Regulator opposes stimulus plan's mortgage fix
Government agency takes stand against letting Freddie Mac and Fannie Mae buy higher-cost loans.
NEW YORK (CNNMoney.com) -- A government agency with regulatory power over Freddie Mac and Fannie Mae opposes lifting the loan caps for the two agencies, part of the economic stimulus package announced Thursday.
One of the plan's proposals would temporarily raise loan limits for the two government sponsored enterprises (GSEs), which buy up pools of residential mortgages in the secondary market. That could kick start sluggish residential real estate markets in high cost areas that have suffered through the liquidity squeeze that started last summer.
The director of the Office of Federal Housing Enterprise Oversight (OFHEO), James Lockhart, came out in opposition to the measure, releasing a statement on Thursday saying, "We are very disappointed in the proposal to increase the conforming loan limit as we believe it is a mistake to do so in the absence of comprehensive GSE regulatory reform."
The agency is likely concerned that if Fannie and Freddie take on even more debt, their financial health of could be imperiled.
"No one should be shocked by OFHEO's opposition," said Jaret Seiberg, an analyst at the policy research firm Stanford Group. "Director Lockhart has been extremely consistent in his demand that any change in conforming-loan limits be paired with legislation creating a stronger regulator."
According to Seiberg, Lockhart believes OFHEO lacks sufficient power to police the two GSEs. He believes that Lockhart wants to see many of the provisions included in the GSE reform bill, which would give OFHEO more authority over the GSEs, enabling it to establish stricter standards for lending and capital management. The bill has been languishing in Congress for about a year.
On Friday, Senator Chris Dodd, D-Conn., who chairs the Senate Banking Committee, pledged a renewed effort to get that bill through the Senate. That should be easier now that he's off the presidential campaign trail. One industry insider, speaking on background, said that when Dodd was running for president, nothing moved out of committee
The GSEs were created to ensure liquidity in mortgage markets. Lifting the caps on the size of mortgages that the GSEs purchase in secondary markets would advance that mission, and enable more buyers to procure financing.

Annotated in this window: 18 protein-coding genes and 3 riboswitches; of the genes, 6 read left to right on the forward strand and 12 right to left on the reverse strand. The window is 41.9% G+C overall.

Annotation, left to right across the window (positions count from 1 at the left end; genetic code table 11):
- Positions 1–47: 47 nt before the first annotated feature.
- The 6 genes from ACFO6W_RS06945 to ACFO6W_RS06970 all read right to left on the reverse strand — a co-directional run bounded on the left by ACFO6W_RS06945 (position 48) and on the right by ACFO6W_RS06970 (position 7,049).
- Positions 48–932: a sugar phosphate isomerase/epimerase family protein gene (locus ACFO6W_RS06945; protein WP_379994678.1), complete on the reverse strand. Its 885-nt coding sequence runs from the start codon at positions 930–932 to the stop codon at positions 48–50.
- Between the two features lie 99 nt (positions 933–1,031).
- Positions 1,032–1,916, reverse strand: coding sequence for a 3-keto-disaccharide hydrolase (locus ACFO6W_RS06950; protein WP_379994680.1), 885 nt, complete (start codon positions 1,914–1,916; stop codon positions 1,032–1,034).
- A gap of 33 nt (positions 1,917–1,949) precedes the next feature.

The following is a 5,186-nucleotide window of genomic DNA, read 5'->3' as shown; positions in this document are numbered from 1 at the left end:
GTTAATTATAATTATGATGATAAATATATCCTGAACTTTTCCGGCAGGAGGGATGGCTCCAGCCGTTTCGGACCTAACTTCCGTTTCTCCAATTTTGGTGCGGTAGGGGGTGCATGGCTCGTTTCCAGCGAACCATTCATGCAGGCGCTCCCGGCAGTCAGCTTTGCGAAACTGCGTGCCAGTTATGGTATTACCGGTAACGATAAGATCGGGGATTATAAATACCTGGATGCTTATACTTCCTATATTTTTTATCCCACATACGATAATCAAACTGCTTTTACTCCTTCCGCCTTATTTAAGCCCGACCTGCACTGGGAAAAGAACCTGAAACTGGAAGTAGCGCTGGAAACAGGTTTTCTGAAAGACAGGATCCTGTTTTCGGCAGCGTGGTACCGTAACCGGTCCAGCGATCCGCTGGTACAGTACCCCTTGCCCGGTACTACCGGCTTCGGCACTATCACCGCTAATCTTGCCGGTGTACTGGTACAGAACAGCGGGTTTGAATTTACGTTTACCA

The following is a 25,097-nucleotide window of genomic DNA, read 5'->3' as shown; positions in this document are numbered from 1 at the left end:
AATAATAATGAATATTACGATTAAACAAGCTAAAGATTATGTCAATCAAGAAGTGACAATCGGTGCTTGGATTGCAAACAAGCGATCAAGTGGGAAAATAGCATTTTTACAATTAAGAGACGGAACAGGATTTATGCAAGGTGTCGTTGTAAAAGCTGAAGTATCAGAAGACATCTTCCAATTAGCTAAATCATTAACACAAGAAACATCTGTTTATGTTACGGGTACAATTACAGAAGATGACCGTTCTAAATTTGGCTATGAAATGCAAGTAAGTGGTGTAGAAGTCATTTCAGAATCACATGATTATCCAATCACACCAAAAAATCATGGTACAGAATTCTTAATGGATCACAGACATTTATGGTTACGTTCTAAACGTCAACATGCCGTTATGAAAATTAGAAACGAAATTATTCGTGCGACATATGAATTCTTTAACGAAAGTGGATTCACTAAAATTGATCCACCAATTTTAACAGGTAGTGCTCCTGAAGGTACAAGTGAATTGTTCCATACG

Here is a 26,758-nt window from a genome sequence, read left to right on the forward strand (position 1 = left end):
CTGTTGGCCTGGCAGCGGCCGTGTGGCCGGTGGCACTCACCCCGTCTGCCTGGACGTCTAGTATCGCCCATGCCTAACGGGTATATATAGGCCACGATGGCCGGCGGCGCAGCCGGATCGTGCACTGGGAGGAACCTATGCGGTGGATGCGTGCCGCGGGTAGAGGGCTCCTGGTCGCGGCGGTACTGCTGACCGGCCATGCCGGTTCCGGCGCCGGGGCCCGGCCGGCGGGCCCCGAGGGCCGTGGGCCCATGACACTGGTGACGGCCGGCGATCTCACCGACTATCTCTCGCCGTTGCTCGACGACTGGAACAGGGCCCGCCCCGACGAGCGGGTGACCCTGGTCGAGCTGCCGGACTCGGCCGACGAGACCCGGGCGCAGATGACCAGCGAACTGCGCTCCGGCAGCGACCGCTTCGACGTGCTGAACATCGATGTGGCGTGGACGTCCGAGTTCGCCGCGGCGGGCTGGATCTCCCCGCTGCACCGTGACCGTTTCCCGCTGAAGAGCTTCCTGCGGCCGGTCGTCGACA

But, increasing the dollar value of loans the GSEs are permitted to buy -- possibly to as much as $729,000 in some high cost areas, up from a maximum of $417,000 -- also increases the risk the agencies take on.
Many of these new, larger loans would be issued in expensive California markets where home prices have been in free fall. Plunging home values add to default rates by robbing home owners of equity they can tap when they hit a rough patch.
If a substantial proportion of the new, high-value loans default, the GSEs could take huge hits, on top of already substantial losses over the past few years.
That's where OFHEO's opposition stems from; it's main goal in advocating GSE reform, according to a speech Lockhart made this past December, is to promote safety and soundness in the enterprises.
Already, the GSEs have shown themselves to be vulnerable. Just six weeks ago, Freddie CEO Richard Syron forecast losses of at least $5.5 billion over the next couple of years from bad loans -- but they have already amassed huge obligations.
According to OFHEO, Fannie and Freddie together have debt of more than $1.5 trillion, and have guaranteed mortgage backed securities of more than $3.3 trillion, a total debt of nearly $4.9 trillion.
And this debt isn't backed by a lot of cash. Both Fannie and Freddie have minimum capital requirements of just 3.25 percent of assets - considerably lower than the 4 percent required for private lenders - making the agencies, at least potentially, very vulnerable.
"OFHEO," said Mark Zandi, chief economist for Moody's Economy.com, "wants to make sure the GSEs are following sound procedures and have sufficient capital."
And, according to Zandi, OFHEO's position has long been backed by the administration - until recently. But the mortgage meltdown, the stock market slump, job weakness and a looming recession, have overrun that position. Easier mortgage financing became part of the stimulus package; at least for now.
"What's particularly interesting," said Seiberg, "is that the word is that we could have opposition from Senate Republicans to including the GSE provisions in the stimulus package."
According to him, a spokesman for Senator Richard Shelby (Ala.) has already come out against it, as has Senator Mel Martinez (Fla.).